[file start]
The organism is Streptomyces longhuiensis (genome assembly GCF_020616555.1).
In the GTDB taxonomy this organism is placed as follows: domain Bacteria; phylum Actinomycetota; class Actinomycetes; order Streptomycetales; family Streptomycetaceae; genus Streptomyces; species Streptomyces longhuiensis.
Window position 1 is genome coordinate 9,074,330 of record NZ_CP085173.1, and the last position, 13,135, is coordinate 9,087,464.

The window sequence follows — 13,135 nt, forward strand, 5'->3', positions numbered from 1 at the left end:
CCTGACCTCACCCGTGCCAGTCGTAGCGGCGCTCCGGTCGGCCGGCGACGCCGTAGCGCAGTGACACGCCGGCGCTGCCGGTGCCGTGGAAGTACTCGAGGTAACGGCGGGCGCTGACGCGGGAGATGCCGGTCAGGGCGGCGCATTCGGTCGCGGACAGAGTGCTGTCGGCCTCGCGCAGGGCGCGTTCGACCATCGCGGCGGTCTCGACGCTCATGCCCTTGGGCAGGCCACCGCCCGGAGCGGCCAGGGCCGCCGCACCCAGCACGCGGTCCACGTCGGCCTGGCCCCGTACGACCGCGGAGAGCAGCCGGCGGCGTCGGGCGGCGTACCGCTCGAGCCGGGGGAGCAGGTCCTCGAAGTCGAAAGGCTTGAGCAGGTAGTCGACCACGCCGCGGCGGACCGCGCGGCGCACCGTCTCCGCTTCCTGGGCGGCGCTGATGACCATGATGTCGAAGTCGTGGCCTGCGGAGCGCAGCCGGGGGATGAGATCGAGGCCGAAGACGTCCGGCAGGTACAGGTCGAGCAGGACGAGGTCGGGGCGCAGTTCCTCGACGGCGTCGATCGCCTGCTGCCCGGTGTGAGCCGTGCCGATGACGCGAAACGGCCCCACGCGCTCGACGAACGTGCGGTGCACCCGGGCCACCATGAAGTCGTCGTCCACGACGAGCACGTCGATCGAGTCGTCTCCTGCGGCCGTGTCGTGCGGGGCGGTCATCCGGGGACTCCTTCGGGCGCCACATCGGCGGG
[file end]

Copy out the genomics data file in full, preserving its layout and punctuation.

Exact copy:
The organism is Streptomyces longhuiensis (genome assembly GCF_020616555.1).
In the GTDB taxonomy this organism is placed as follows: domain Bacteria; phylum Actinomycetota; class Actinomycetes; order Streptomycetales; family Streptomycetaceae; genus Streptomyces; species Streptomyces longhuiensis.
Window position 1 is genome coordinate 9,074,330 of record NZ_CP085173.1, and the last position, 13,135, is coordinate 9,087,464.

The window sequence follows — 13,135 nt, forward strand, 5'->3', positions numbered from 1 at the left end:
CCTGACCTCACCCGTGCCAGTCGTAGCGGCGCTCCGGTCGGCCGGCGACGCCGTAGCGCAGTGACACGCCGGCGCTGCCGGTGCCGTGGAAGTACTCGAGGTAACGGCGGGCGCTGACGCGGGAGATGCCGGTCAGGGCGGCGCATTCGGTCGCGGACAGAGTGCTGTCGGCCTCGCGCAGGGCGCGTTCGACCATCGCGGCGGTCTCGACGCTCATGCCCTTGGGCAGGCCACCGCCCGGAGCGGCCAGGGCCGCCGCACCCAGCACGCGGTCCACGTCGGCCTGGCCCCGTACGACCGCGGAGAGCAGCCGGCGGCGTCGGGCGGCGTACCGCTCGAGCCGGGGGAGCAGGTCCTCGAAGTCGAAAGGCTTGAGCAGGTAGTCGACCACGCCGCGGCGGACCGCGCGGCGCACCGTCTCCGCTTCCTGGGCGGCGCTGATGACCATGATGTCGAAGTCGTGGCCTGCGGAGCGCAGCCGGGGGATGAGATCGAGGCCGAAGACGTCCGGCAGGTACAGGTCGAGCAGGACGAGGTCGGGGCGCAGTTCCTCGACGGCGTCGATCGCCTGCTGCCCGGTGTGAGCCGTGCCGATGACGCGAAACGGCCCCACGCGCTCGACGAACGTGCGGTGCACCCGGGCCACCATGAAGTCGTCGTCCACGACGAGCACGTCGATCGAGTCGTCTCCTGCGGCCGTGTCGTGCGGGGCGGTCATCCGGGGACTCCTTCGGGCGCCACATCGGCGGG